Things have become complicated regarding American Medical Collection Agency (AMCA), a collections firm used by several medical testing firms. After breach announcements by Quest Diagnostics and LabCorp earlier this month, more healthcare firms announced breach notices.
So, more than 20 million persons have been affected. ZD Net reported the patient totals by healthcare firm:
"Quest Diagnostics (11.9 million patients), LabCorp (7.7 million patients), BioReference Laboratories (Opko Health subsidiary, 422,600 patients), Carecentrix (500,000 patients), and Sunrise Laboratories (undisclosed number of patients)."
Now, we learn that AMCA has filed for bankruptcy protection:
"According to the Chapter 11 declaration (.PDF), filed with the court for the Southern District of New York, AMCA first became aware of a potential security incident when a disproportionate number of credit cards that interacted with the company's web portal were linked to fraudulent transactions... Cybersecurity forensics bills of roughly $400,000, IT support costs, severe restrictions that were put in place to protect AMCA's network from further intrusion, looming court cases, and the loss of valuable business partners have all taken their toll."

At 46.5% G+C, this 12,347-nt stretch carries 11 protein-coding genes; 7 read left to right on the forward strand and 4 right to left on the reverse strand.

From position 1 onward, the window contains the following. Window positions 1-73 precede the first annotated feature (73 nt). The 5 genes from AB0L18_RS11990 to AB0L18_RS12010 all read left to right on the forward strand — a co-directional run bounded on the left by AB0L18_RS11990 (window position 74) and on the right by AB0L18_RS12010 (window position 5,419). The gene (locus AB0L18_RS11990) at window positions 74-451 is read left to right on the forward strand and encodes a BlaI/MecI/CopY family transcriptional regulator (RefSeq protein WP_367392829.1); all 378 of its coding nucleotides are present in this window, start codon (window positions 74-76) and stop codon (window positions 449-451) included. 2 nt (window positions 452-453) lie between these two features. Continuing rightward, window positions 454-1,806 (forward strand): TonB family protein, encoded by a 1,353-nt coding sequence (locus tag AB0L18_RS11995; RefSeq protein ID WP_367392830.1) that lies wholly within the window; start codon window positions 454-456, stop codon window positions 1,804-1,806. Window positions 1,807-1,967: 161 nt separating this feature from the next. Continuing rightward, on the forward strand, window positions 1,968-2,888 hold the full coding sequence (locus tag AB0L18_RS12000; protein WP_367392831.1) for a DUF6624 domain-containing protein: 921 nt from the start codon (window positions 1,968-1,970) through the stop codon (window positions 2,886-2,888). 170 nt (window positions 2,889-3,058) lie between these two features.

A "Chapter 11" bankruptcy means a reorganization, compared to a total liquidation under "Chapter 7." So, AMCA executives expect their company to survive.
ZD Net also reported that AMCA has paid more than:
"... $3.8 million to inform over seven million people who have potentially been impacted via mail. This figure alone is more than the company had to hand, forcing AMCA to take out a loan from the CEO and founder, Russell Fuchs, just to meet this expense. By filing for bankruptcy protection, the business will continue on as usual as AMCA seeks to pay off its creditors."
The costs highlight the consequences when companies fail to protect consumers' sensitive personal and payment data. The bankruptcy filing begs the next question: continue operating how effectively? Reportedly, AMCA has already cut its workforce from 155 to 25 employees. Usually under bankruptcy protection, a court decides which creditors get paid and whether they are paid in full -- including employees.
This scenario makes one wonder if AMCA can afford the ongoing expenses and resources necessary to harden its computer systems against intrusions, pay its employees, fully support data breach victims, and pay any post-breach fines. If AMCA can't pay its employees, it is probably already dead.